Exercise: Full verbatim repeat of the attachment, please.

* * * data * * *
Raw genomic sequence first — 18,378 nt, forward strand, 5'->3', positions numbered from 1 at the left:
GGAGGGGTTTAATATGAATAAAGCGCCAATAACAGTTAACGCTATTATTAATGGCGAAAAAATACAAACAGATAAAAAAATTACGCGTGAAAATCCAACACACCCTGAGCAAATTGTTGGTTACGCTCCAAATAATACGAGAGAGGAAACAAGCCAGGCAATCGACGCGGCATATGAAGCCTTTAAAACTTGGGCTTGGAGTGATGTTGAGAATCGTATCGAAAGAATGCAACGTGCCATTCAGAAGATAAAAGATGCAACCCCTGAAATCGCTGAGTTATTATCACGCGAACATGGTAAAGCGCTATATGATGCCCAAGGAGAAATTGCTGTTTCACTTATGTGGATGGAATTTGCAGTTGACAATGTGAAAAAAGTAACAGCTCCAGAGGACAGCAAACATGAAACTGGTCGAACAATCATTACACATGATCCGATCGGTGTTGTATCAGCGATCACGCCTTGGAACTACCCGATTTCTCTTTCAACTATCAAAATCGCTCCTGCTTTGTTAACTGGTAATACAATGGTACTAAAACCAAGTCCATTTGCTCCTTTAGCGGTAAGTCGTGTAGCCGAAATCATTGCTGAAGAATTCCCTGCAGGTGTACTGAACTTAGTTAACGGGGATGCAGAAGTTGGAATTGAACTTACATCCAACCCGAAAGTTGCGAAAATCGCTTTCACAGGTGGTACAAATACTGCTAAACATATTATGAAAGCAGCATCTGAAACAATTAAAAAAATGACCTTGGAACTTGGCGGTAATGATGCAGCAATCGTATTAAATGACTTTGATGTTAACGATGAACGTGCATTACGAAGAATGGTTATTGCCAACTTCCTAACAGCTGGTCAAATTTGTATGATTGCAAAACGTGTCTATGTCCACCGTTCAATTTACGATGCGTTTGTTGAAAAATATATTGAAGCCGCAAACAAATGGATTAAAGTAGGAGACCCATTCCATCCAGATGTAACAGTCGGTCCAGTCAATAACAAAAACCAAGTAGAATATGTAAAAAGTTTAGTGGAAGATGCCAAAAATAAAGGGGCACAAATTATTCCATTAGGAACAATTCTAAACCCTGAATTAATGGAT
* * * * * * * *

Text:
Raw genomic sequence first — 18,378 nt, forward strand, 5'->3', positions numbered from 1 at the left:
GGAGGGGTTTAATATGAATAAAGCGCCAATAACAGTTAACGCTATTATTAATGGCGAAAAAATACAAACAGATAAAAAAATTACGCGTGAAAATCCAACACACCCTGAGCAAATTGTTGGTTACGCTCCAAATAATACGAGAGAGGAAACAAGCCAGGCAATCGACGCGGCATATGAAGCCTTTAAAACTTGGGCTTGGAGTGATGTTGAGAATCGTATCGAAAGAATGCAACGTGCCATTCAGAAGATAAAAGATGCAACCCCTGAAATCGCTGAGTTATTATCACGCGAACATGGTAAAGCGCTATATGATGCCCAAGGAGAAATTGCTGTTTCACTTATGTGGATGGAATTTGCAGTTGACAATGTGAAAAAAGTAACAGCTCCAGAGGACAGCAAACATGAAACTGGTCGAACAATCATTACACATGATCCGATCGGTGTTGTATCAGCGATCACGCCTTGGAACTACCCGATTTCTCTTTCAACTATCAAAATCGCTCCTGCTTTGTTAACTGGTAATACAATGGTACTAAAACCAAGTCCATTTGCTCCTTTAGCGGTAAGTCGTGTAGCCGAAATCATTGCTGAAGAATTCCCTGCAGGTGTACTGAACTTAGTTAACGGGGATGCAGAAGTTGGAATTGAACTTACATCCAACCCGAAAGTTGCGAAAATCGCTTTCACAGGTGGTACAAATACTGCTAAACATATTATGAAAGCAGCATCTGAAACAATTAAAAAAATGACCTTGGAACTTGGCGGTAATGATGCAGCAATCGTATTAAATGACTTTGATGTTAACGATGAACGTGCATTACGAAGAATGGTTATTGCCAACTTCCTAACAGCTGGTCAAATTTGTATGATTGCAAAACGTGTCTATGTCCACCGTTCAATTTACGATGCGTTTGTTGAAAAATATATTGAAGCCGCAAACAAATGGATTAAAGTAGGAGACCCATTCCATCCAGATGTAACAGTCGGTCCAGTCAATAACAAAAACCAAGTAGAATATGTAAAAAGTTTAGTGGAAGATGCCAAAAATAAAGGGGCACAAATTATTCCATTAGGAACAATTCTAAACCCTGAATTAATGGAT